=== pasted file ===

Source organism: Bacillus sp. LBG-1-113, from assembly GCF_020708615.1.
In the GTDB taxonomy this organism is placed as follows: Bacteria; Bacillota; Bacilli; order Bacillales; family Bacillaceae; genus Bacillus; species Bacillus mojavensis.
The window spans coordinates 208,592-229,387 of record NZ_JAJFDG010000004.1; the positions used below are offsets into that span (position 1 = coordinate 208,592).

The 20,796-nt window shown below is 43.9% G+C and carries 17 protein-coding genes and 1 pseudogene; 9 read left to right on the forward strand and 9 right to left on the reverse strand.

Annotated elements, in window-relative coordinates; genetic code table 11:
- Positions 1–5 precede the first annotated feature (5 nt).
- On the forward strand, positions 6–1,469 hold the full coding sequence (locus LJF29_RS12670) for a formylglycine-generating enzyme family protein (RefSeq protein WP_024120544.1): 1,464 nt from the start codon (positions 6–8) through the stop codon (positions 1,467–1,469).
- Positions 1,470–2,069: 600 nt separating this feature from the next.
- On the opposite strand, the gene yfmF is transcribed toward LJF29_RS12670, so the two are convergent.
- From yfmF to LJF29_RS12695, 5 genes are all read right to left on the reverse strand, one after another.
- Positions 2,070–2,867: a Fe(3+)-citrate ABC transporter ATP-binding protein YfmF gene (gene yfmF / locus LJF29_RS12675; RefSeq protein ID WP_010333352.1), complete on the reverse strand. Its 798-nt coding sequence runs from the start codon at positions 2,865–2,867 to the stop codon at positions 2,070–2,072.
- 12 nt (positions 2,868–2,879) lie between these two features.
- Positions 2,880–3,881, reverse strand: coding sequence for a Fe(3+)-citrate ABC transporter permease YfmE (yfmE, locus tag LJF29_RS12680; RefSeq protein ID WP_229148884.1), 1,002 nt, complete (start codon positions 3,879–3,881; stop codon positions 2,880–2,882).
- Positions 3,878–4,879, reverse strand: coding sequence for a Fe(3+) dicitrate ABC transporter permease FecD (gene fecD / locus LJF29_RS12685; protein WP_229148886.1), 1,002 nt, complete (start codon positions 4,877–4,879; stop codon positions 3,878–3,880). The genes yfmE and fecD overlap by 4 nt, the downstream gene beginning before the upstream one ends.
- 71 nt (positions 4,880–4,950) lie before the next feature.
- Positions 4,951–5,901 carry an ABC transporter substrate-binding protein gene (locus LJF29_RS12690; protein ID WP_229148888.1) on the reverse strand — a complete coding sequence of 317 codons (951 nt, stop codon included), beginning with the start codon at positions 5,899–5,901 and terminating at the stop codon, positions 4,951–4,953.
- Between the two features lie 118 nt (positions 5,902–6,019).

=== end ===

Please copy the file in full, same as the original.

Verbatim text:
Source organism: Bacillus sp. LBG-1-113, from assembly GCF_020708615.1.
In the GTDB taxonomy this organism is placed as follows: Bacteria; Bacillota; Bacilli; order Bacillales; family Bacillaceae; genus Bacillus; species Bacillus mojavensis.
The window spans coordinates 208,592-229,387 of record NZ_JAJFDG010000004.1; the positions used below are offsets into that span (position 1 = coordinate 208,592).

The 20,796-nt window shown below is 43.9% G+C and carries 17 protein-coding genes and 1 pseudogene; 9 read left to right on the forward strand and 9 right to left on the reverse strand.

Annotated elements, in window-relative coordinates; genetic code table 11:
- Positions 1–5 precede the first annotated feature (5 nt).
- On the forward strand, positions 6–1,469 hold the full coding sequence (locus LJF29_RS12670) for a formylglycine-generating enzyme family protein (RefSeq protein WP_024120544.1): 1,464 nt from the start codon (positions 6–8) through the stop codon (positions 1,467–1,469).
- Positions 1,470–2,069: 600 nt separating this feature from the next.
- On the opposite strand, the gene yfmF is transcribed toward LJF29_RS12670, so the two are convergent.
- From yfmF to LJF29_RS12695, 5 genes are all read right to left on the reverse strand, one after another.
- Positions 2,070–2,867: a Fe(3+)-citrate ABC transporter ATP-binding protein YfmF gene (gene yfmF / locus LJF29_RS12675; RefSeq protein ID WP_010333352.1), complete on the reverse strand. Its 798-nt coding sequence runs from the start codon at positions 2,865–2,867 to the stop codon at positions 2,070–2,072.
- 12 nt (positions 2,868–2,879) lie between these two features.
- Positions 2,880–3,881, reverse strand: coding sequence for a Fe(3+)-citrate ABC transporter permease YfmE (yfmE, locus tag LJF29_RS12680; RefSeq protein ID WP_229148884.1), 1,002 nt, complete (start codon positions 3,879–3,881; stop codon positions 2,880–2,882).
- Positions 3,878–4,879, reverse strand: coding sequence for a Fe(3+) dicitrate ABC transporter permease FecD (gene fecD / locus LJF29_RS12685; protein WP_229148886.1), 1,002 nt, complete (start codon positions 4,877–4,879; stop codon positions 3,878–3,880). The genes yfmE and fecD overlap by 4 nt, the downstream gene beginning before the upstream one ends.
- 71 nt (positions 4,880–4,950) lie before the next feature.
- Positions 4,951–5,901 carry an ABC transporter substrate-binding protein gene (locus LJF29_RS12690; protein ID WP_229148888.1) on the reverse strand — a complete coding sequence of 317 codons (951 nt, stop codon included), beginning with the start codon at positions 5,899–5,901 and terminating at the stop codon, positions 4,951–4,953.
- Between the two features lie 118 nt (positions 5,902–6,019).